A conversation with a friend’s daughter today got me thinking. She’s starting a business. She’ll be working in pet care, taking care of peoples’ pets while they’re on vacation. As she described it, she’ll be brushing them, petting them, and playing with them. And oh yes, feeding them. She’s six.
The beauty of homeschooling your children is that they have time to explore their interests, you have time to introduce them to your passions, and you have time to see how these two things develop together. This means that wonderful possibilities can emerge, possibilities like a home business.
In our area, dogs are plentiful, as are dog-walking trails. However, people work long hours and it’s common to see dog walkers out wandering the woods. If you have a dog of your own, you and your child could walk a neighbor’s dog or two in addition to your own. If you own cats, your child could have a little business caring for cats while others are on vacation. Of course, both of these activities are best done with adult supervision, but they’re a good introduction to the world beyond your home and introduce your child to that world in a different role, that of service provider.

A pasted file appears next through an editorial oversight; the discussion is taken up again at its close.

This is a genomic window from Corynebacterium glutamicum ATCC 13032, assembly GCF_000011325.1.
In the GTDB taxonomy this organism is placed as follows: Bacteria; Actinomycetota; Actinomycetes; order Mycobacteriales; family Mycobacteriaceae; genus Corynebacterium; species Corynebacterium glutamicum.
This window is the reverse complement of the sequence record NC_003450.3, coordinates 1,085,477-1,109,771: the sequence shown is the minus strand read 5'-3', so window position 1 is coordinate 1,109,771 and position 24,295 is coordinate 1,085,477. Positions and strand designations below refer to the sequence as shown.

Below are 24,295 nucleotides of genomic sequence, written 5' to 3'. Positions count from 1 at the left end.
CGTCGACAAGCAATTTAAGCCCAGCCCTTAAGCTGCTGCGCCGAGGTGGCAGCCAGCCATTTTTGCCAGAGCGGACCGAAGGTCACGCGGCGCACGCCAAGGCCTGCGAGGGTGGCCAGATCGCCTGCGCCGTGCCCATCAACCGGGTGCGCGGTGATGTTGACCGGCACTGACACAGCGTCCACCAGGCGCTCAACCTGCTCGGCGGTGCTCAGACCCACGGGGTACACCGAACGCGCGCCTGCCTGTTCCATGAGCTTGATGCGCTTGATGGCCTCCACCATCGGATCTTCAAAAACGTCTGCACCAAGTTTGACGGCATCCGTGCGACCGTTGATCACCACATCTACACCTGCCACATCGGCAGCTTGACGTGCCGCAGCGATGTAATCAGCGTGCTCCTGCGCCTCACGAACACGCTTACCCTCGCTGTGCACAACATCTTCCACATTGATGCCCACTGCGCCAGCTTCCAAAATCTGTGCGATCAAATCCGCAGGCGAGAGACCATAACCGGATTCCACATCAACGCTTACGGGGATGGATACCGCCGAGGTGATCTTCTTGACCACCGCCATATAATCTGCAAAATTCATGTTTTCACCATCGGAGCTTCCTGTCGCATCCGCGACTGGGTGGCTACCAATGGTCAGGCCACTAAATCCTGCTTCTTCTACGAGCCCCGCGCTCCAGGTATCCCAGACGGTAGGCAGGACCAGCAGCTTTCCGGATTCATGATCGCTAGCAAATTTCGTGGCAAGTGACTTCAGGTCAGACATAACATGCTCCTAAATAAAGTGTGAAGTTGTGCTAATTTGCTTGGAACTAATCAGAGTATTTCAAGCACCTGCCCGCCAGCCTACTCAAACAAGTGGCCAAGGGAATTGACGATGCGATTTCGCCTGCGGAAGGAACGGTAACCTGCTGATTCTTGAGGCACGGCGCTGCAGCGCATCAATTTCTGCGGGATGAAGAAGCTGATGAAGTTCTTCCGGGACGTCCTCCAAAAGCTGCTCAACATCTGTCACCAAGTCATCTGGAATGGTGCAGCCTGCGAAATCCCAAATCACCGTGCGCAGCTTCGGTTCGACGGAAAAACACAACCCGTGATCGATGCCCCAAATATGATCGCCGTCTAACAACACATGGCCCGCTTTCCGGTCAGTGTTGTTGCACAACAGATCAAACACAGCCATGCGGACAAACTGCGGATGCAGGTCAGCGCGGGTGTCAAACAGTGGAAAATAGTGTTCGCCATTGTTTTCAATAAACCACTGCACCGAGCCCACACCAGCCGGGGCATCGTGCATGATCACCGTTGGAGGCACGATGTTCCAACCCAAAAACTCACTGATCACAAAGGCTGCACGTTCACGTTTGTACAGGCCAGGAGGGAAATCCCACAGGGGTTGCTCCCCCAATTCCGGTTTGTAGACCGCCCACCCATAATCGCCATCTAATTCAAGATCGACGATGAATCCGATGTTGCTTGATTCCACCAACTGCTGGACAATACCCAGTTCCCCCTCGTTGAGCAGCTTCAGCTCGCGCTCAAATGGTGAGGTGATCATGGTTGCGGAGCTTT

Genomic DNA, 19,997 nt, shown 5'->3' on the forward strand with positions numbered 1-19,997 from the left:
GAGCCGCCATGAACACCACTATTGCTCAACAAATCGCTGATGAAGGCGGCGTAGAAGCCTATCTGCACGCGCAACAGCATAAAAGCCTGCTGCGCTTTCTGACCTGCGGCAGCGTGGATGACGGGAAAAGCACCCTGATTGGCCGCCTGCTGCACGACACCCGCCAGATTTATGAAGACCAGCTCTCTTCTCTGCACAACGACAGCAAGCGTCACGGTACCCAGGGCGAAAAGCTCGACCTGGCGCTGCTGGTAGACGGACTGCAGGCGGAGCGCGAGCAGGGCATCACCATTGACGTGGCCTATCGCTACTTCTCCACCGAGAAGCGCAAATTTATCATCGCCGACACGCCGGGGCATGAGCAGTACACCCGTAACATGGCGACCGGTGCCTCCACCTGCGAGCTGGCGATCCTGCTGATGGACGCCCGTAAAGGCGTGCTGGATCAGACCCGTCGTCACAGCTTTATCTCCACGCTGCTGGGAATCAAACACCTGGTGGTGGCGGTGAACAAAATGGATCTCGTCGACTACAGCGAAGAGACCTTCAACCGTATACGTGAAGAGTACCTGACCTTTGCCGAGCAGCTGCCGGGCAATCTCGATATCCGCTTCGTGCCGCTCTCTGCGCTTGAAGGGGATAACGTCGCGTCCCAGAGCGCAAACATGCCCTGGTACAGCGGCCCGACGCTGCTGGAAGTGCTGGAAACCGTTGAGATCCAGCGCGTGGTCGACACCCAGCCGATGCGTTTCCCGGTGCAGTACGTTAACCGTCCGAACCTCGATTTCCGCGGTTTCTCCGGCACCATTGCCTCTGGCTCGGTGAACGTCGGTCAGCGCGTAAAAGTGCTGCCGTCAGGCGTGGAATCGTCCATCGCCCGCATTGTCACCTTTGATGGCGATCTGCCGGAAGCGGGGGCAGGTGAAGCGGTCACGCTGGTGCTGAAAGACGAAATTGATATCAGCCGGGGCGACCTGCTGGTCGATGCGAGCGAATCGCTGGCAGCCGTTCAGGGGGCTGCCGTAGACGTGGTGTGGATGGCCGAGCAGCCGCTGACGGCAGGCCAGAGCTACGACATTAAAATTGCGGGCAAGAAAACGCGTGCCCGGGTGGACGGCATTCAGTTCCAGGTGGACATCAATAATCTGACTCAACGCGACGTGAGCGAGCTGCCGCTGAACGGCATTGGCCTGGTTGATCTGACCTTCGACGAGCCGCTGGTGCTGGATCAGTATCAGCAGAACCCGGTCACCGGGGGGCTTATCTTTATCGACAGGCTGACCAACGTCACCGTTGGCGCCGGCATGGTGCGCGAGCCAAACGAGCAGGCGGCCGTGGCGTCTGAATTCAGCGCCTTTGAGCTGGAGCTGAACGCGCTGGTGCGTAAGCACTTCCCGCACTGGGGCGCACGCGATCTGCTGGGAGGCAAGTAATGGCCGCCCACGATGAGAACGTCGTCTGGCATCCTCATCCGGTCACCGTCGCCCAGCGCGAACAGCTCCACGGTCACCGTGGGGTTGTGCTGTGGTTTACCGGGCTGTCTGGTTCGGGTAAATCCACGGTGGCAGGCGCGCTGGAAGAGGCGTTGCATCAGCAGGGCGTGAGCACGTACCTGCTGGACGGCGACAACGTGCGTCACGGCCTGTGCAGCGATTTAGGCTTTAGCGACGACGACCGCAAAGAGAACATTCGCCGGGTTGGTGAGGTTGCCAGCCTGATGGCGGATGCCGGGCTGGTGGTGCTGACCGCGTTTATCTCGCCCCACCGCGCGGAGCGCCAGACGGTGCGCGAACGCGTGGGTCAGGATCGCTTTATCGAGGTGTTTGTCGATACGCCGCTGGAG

The other day as I was wandering through Craigslist, I happened upon a wonderfully well-written post by a twelve year old who was offering his services as an English and Mathematics tutor for elementary school students. I have no idea what his background was, but he was certainly articulate, explaining that he was several grades ahead in math and would be honored to teach other children at a low price. Tutoring is expensive, and good tutors who click with your kids can be hard to find. If your teen is ahead of the game in a subject, consider tutoring as a potential home business.
Another beloved teen (now an adult), my baby brother, learned how to crack the computer code before age 13 and was soon happily ensconced in a world of computer technology that still seems arcane to me. If your child is similarly inclined, age should be no object in the world of web design. As long as you can create professional sites and learn how to provide great customer service, what’s to stop a teen from developing a design business that outclasses many adult-owned businesses?
Does your homeschooled child have a business?
Homeschooling and the Work At Home Mom
Image Credit: the swedish